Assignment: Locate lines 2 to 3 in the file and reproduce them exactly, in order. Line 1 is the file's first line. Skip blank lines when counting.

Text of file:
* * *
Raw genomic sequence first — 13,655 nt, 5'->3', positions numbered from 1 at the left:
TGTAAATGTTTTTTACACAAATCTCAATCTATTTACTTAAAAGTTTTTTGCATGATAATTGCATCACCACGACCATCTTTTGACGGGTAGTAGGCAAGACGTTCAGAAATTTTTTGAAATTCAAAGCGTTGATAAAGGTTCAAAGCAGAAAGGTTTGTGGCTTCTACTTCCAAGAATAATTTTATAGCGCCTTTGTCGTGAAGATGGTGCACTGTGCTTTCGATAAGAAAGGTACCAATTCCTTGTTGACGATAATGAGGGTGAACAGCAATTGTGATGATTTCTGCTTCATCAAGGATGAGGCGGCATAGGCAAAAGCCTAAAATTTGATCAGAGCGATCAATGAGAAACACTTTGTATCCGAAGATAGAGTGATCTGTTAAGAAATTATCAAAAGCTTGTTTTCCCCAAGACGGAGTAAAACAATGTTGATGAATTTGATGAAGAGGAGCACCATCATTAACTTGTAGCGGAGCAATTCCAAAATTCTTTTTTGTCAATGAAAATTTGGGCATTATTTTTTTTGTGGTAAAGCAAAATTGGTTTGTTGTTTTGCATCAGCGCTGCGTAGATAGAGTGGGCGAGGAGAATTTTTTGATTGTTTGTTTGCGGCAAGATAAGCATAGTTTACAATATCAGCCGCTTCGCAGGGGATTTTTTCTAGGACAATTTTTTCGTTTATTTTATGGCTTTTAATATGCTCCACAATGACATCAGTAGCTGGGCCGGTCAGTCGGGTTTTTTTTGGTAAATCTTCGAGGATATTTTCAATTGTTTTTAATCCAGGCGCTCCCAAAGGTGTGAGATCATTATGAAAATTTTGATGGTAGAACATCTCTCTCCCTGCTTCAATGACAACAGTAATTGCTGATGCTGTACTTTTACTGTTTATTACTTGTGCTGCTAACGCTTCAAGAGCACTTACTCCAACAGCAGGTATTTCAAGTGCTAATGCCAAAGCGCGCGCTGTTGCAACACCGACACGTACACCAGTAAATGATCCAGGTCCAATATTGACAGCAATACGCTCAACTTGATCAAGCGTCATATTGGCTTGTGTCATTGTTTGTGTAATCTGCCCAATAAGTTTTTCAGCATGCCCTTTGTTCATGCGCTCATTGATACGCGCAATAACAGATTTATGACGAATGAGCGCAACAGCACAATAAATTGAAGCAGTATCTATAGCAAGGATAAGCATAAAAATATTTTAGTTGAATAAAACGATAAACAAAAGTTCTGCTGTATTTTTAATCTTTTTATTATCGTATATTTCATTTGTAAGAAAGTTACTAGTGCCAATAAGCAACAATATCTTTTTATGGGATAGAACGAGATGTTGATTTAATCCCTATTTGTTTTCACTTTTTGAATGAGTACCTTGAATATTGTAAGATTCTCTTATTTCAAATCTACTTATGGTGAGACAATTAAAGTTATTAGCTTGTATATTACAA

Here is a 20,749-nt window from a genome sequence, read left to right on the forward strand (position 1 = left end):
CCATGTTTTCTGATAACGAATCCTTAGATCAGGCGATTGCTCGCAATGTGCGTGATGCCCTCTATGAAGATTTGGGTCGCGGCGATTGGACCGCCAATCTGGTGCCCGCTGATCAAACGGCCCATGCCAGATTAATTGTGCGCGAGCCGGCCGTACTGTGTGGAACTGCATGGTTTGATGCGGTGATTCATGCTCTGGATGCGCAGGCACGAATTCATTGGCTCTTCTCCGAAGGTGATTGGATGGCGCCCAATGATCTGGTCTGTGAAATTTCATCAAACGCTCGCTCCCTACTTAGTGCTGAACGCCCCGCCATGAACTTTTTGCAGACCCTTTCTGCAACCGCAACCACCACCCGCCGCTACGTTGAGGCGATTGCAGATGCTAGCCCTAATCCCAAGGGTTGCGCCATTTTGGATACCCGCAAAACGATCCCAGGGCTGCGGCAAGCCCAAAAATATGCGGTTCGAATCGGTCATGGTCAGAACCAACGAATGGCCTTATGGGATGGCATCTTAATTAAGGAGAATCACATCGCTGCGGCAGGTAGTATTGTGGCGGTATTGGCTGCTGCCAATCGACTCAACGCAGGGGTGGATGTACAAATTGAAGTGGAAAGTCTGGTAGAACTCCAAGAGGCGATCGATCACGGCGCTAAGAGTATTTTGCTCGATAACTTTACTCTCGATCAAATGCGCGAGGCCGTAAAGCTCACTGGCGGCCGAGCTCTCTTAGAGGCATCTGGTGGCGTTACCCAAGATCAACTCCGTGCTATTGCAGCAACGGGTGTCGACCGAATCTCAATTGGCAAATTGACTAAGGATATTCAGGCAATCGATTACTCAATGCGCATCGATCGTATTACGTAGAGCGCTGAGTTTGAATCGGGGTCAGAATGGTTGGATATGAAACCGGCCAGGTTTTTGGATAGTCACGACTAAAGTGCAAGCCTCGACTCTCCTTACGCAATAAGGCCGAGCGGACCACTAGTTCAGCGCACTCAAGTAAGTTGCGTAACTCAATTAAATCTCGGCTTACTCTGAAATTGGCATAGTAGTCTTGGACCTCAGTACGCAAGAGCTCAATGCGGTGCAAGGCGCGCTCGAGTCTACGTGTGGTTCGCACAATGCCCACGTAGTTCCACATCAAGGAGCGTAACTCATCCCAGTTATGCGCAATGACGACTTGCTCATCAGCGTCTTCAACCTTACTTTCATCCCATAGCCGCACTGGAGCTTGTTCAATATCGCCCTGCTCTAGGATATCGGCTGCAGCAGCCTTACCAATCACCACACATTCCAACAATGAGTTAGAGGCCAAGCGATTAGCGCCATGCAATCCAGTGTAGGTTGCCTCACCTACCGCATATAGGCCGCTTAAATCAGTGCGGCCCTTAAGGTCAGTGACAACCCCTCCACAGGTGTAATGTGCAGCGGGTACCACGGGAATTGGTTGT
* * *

TGTAAATGTTTTTTACACAAATCTCAATCTATTTACTTAAAAGTTTTTTGCATGATAATTGCATCACCACGACCATCTTTTGACGGGTAGTAGGCAAGACGTTCAGAAATTTTTTGAAATTCAAAGCGTTGATAAAGGTTCAAAGCAGAAAGGTTTGTGGCTTCTACTTCCAAGAATAATTTTATAGCGCCTTTGTCGTGAAGATGGTGCACTGTGCTTTCGATAAGAAAGGTACCAATTCCTTGTTGACGATAATGAGGGTGAACAGCAATTGTGATGATTTCTGCTTCATCAAGGATGAGGCGGCATAGGCAAAAGCCTAAAATTTGATCAGAGCGATCAATGAGAAACACTTTGTATCCGAAGATAGAGTGATCTGTTAAGAAATTATCAAAAGCTTGTTTTCCCCAAGACGGAGTAAAACAATGTTGATGAATTTGATGAAGAGGAGCACCATCATTAACTTGTAGCGGAGCAATTCCAAAATTCTTTTTTGTCAATGAAAATTTGGGCATTATTTTTTTTGTGGTAAAGCAAAATTGGTTTGTTGTTTTGCATCAGCGCTGCGTAGATAGAGTGGGCGAGGAGAATTTTTTGATTGTTTGTTTGCGGCAAGATAAGCATAGTTTACAATATCAGCCGCTTCGCAGGGGATTTTTTCTAGGACAATTTTTTCGTTTATTTTATGGCTTTTAATATGCTCCACAATGACATCAGTAGCTGGGCCGGTCAGTCGGGTTTTTTTTGGTAAATCTTCGAGGATATTTTCAATTGTTTTTAATCCAGGCGCTCCCAAAGGTGTGAGATCATTATGAAAATTTTGATGGTAGAACATCTCTCTCCCTGCTTCAATGACAACAGTAATTGCTGATGCTGTACTTTTACTGTTTATTACTTGTGCTGCTAACGCTTCAAGAGCACTTACTCCAACAGCAGGTATTTCAAGTGCTAATGCCAAAGCGCGCGCTGTTGCAACACCGACACGTACACCAGTAAATGATCCAGGTCCAATATTGACAGCAATACGCTCAACTTGATCAAGCGTCATATTGGCTTGTGTCATTGTTTGTGTAATCTGCCCAATAAGTTTTTCAGCATGCCCTTTGTTCATGCGCTCATTGATACGCGCAATAACAGATTTATGACGAATGAGCGCAACAGCACAATAAATTGAAGCAGTATCTATAGCAAGGATAAGCATAAAAATATTTTAGTTGAATAAAACGATAAACAAAAGTTCTGCTGTATTTTTAATCTTTTTATTATCGTATATTTCATTTGTAAGAAAGTTACTAGTGCCAATAAGCAACAATATCTTTTTATGGGATAGAACGAGATGTTGATTTAATCCCTATTTGTTTTCACTTTTTGAATGAGTACCTTGAATATTGTAAGATTCTCTTATTTCAAATCTACTTATGGTGAGACAATTAAAGTTATTAGCTTGTATATTACAA

Here is a 20,749-nt window from a genome sequence, read left to right on the forward strand (position 1 = left end):